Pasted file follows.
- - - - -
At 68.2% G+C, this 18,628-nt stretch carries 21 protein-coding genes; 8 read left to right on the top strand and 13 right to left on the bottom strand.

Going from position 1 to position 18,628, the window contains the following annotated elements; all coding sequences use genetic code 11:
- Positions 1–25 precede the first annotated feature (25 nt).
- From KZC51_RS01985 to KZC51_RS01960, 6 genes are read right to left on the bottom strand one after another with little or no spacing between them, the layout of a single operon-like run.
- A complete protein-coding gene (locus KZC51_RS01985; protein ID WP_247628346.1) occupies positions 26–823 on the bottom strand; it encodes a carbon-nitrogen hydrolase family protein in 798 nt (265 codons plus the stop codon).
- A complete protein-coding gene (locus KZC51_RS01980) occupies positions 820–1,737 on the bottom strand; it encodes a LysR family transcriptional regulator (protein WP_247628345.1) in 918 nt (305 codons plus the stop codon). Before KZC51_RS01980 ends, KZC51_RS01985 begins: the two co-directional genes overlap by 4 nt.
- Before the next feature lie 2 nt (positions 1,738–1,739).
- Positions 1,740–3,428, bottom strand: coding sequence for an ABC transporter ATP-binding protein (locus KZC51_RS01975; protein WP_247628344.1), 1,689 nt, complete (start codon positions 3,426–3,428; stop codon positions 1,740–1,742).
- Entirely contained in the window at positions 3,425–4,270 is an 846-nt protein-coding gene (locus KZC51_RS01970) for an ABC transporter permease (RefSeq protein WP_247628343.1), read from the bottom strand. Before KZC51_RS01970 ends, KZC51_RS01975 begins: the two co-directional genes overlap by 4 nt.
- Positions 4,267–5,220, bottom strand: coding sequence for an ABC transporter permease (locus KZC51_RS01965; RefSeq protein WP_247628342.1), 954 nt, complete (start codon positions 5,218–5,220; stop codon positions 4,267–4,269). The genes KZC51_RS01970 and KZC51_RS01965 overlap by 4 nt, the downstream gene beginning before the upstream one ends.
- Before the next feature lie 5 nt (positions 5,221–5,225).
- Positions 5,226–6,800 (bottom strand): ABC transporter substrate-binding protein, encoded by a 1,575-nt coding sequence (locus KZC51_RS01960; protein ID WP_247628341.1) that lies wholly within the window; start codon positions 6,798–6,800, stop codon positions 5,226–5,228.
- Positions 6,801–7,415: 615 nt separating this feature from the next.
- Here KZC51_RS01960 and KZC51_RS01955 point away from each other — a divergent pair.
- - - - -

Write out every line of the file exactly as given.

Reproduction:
At 68.2% G+C, this 18,628-nt stretch carries 21 protein-coding genes; 8 read left to right on the top strand and 13 right to left on the bottom strand.

Going from position 1 to position 18,628, the window contains the following annotated elements; all coding sequences use genetic code 11:
- Positions 1–25 precede the first annotated feature (25 nt).
- From KZC51_RS01985 to KZC51_RS01960, 6 genes are read right to left on the bottom strand one after another with little or no spacing between them, the layout of a single operon-like run.
- A complete protein-coding gene (locus KZC51_RS01985; protein ID WP_247628346.1) occupies positions 26–823 on the bottom strand; it encodes a carbon-nitrogen hydrolase family protein in 798 nt (265 codons plus the stop codon).
- A complete protein-coding gene (locus KZC51_RS01980) occupies positions 820–1,737 on the bottom strand; it encodes a LysR family transcriptional regulator (protein WP_247628345.1) in 918 nt (305 codons plus the stop codon). Before KZC51_RS01980 ends, KZC51_RS01985 begins: the two co-directional genes overlap by 4 nt.
- Before the next feature lie 2 nt (positions 1,738–1,739).
- Positions 1,740–3,428, bottom strand: coding sequence for an ABC transporter ATP-binding protein (locus KZC51_RS01975; protein WP_247628344.1), 1,689 nt, complete (start codon positions 3,426–3,428; stop codon positions 1,740–1,742).
- Entirely contained in the window at positions 3,425–4,270 is an 846-nt protein-coding gene (locus KZC51_RS01970) for an ABC transporter permease (RefSeq protein WP_247628343.1), read from the bottom strand. Before KZC51_RS01970 ends, KZC51_RS01975 begins: the two co-directional genes overlap by 4 nt.
- Positions 4,267–5,220, bottom strand: coding sequence for an ABC transporter permease (locus KZC51_RS01965; RefSeq protein WP_247628342.1), 954 nt, complete (start codon positions 5,218–5,220; stop codon positions 4,267–4,269). The genes KZC51_RS01970 and KZC51_RS01965 overlap by 4 nt, the downstream gene beginning before the upstream one ends.
- Before the next feature lie 5 nt (positions 5,221–5,225).
- Positions 5,226–6,800 (bottom strand): ABC transporter substrate-binding protein, encoded by a 1,575-nt coding sequence (locus KZC51_RS01960; protein ID WP_247628341.1) that lies wholly within the window; start codon positions 6,798–6,800, stop codon positions 5,226–5,228.
- Positions 6,801–7,415: 615 nt separating this feature from the next.
- Here KZC51_RS01960 and KZC51_RS01955 point away from each other — a divergent pair.